Vernier Software and Technology
Vernier Software & Technology

Periodic Elements: College Chemistry Blog

Calibrating a Drop Counter

Calibrating a Drop Counter

Did you know that you really can’t calibrate a Vernier Drop Counter? Instead, you are actually calibrating the tip of the titrant reservoir.

The Vernier Drop Counter is a modified photogate designed, through the software, to monitor drops of liquid as they pass through the slot. A beam of infrared light passes through the slot continuously. If anything blocks that beam, the software interprets that as a drop. The result is either a drop, or no drop.

More accurately, when you calibrate a Vernier Drop Counter, you are determining the drop size for titrants as they are delivered from the reservoir tip. The drop size will vary depending on the composition of the titrant, the intermolecular forces between the molecules of the titrant and the plastic in the tip, the height of liquid in the reservoir, the rate at which the drops are allowed to flow out of the tip, and even the temperature. The tip is made of formed plastic. The drop size will also vary with different tips.

For the absolute best results, different titrants should be calibrated individually. For aqueous solutions with concentrations of 1 M or less, a reasonable calibration of the Vernier Drop Counter can done with distilled water at room temperature. While the software is running, drops are allowed to pass through the slot in the Drop Counter, collected in a graduated cylinder, and counted by the software. A drip rate of around 1 drop every 2 seconds is recommended to allow the drops to reach their maximum size. (This also allows the pH, conductivity sensor, or oxidation/reduction potential sensor time to react between drops.) It is recommended that the reagent reservoir be filled to 60 mL and a total volume of just under 10 mL be collected during the calibration. This ensures that the pressure on the drops at the tip is reasonably constant. The larger the volume of titrant used and number of drops, the more accurate the value for the drop size.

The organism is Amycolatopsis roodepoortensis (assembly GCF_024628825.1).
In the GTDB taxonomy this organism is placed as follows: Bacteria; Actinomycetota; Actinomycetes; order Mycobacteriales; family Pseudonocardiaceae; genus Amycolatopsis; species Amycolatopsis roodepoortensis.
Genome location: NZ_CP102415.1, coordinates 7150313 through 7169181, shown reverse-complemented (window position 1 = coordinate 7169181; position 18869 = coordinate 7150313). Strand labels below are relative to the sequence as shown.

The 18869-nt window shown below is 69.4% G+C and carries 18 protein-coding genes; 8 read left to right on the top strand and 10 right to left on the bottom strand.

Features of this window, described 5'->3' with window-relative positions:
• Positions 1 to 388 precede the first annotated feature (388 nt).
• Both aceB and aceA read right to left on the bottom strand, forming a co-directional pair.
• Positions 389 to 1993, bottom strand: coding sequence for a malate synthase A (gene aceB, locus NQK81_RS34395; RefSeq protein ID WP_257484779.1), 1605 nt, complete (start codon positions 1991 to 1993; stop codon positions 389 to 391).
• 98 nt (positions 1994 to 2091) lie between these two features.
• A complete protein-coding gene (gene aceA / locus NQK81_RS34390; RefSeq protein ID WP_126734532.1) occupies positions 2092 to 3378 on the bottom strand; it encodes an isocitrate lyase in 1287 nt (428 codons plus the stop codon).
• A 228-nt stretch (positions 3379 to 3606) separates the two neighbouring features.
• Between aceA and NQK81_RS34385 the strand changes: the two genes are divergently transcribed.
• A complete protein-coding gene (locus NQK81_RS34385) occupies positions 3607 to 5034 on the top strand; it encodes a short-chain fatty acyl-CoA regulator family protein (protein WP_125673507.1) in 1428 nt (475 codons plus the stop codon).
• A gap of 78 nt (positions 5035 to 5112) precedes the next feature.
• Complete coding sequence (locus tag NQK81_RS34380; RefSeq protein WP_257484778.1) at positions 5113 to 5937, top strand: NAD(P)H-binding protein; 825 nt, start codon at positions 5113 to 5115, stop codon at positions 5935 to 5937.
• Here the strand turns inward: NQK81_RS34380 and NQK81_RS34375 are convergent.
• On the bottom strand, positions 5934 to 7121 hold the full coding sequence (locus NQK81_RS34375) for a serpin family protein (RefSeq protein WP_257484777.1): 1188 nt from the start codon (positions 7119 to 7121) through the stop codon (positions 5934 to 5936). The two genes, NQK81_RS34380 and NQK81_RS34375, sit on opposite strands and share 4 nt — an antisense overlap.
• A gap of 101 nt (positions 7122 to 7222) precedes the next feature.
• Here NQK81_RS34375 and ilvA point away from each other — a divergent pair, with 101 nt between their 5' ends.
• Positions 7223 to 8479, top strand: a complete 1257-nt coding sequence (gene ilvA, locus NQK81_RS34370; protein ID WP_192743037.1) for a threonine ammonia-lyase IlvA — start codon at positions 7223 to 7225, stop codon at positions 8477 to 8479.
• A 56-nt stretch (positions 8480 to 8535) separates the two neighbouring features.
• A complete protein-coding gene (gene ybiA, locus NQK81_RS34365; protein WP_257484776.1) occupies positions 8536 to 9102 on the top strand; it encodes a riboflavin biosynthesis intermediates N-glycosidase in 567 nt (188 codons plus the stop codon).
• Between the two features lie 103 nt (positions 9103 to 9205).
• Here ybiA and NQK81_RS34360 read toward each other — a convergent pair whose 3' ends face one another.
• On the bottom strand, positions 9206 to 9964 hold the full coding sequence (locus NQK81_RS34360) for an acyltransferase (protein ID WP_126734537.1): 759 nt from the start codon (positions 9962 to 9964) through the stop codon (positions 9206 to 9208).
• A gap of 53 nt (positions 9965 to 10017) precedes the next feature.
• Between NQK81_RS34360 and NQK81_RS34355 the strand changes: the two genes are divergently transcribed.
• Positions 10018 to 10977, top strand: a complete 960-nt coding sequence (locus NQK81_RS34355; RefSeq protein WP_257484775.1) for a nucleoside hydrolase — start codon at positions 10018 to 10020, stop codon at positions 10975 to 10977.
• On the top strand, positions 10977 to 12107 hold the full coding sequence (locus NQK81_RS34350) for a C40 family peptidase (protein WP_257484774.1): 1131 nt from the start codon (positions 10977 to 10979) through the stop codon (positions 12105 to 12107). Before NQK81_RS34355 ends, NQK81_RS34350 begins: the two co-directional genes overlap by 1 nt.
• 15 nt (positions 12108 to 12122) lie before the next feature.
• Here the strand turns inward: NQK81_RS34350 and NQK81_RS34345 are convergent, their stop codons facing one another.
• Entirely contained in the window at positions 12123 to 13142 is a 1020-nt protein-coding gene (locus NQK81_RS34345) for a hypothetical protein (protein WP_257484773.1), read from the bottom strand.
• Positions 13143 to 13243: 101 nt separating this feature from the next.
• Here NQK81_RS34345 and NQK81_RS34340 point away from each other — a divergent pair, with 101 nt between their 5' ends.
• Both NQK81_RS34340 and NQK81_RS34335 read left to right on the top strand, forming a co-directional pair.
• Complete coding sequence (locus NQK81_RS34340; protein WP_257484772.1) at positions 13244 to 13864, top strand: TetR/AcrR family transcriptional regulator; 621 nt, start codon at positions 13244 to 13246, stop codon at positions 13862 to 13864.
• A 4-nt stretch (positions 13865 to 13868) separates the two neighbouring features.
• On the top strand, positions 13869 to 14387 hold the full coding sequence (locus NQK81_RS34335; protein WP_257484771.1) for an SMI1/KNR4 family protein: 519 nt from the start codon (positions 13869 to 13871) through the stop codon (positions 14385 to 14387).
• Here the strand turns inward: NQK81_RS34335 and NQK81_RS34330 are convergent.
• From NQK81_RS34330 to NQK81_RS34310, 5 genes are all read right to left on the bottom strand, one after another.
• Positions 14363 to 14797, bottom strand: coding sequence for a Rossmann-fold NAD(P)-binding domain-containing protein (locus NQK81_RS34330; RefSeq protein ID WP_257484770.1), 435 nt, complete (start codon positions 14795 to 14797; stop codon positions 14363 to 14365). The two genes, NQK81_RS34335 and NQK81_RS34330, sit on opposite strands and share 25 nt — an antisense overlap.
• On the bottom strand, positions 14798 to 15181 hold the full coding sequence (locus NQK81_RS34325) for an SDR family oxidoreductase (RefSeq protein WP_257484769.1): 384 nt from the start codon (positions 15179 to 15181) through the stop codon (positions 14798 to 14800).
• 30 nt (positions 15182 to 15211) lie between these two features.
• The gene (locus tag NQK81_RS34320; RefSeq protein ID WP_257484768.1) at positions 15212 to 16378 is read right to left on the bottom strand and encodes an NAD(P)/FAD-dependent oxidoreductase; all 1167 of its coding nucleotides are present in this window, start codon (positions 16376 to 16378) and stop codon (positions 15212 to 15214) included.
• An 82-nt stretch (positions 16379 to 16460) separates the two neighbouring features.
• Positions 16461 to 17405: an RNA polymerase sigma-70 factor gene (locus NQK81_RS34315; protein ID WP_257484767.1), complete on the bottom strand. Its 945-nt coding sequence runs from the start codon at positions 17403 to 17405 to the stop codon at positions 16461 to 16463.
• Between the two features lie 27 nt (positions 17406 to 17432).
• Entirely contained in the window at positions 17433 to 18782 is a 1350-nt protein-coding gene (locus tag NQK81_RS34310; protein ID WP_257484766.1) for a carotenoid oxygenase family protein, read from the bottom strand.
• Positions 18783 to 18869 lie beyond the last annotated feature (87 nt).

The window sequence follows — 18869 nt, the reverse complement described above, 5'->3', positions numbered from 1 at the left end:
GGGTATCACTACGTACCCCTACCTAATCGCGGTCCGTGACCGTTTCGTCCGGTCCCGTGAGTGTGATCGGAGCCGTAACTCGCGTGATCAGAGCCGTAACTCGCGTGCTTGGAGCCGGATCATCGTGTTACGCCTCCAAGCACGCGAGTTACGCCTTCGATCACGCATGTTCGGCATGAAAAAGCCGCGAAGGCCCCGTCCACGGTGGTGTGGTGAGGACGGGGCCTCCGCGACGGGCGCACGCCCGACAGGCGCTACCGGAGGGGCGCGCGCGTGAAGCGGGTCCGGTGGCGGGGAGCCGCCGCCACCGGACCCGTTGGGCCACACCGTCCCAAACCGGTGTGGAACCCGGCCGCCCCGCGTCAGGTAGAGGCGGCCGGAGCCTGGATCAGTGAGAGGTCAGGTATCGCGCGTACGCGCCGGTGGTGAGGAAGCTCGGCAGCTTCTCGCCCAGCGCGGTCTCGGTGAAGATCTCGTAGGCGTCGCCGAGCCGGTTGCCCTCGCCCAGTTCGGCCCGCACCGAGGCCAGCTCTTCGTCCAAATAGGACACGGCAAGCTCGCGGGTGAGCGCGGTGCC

Once a prescribed volume of water is collected, the valve is closed, the volume is entered into the software, and the value of drops/mL is calculated automatically. This value can be written on the reservoir system (reagent reservoir, valves, and tip) for future use. All Vernier software allows the user to enter the known value without having to completely carry out the calibration again.

Vernier Tip: Check out our Thingiverse webpage for a free, 3D-printable design for a widget that centers the reagent reservoir system above a Drop Counter. It comes in handy for aligning the tip to ensure the drops are detected by the Drop Counter.

3D-printed burette-centering widget

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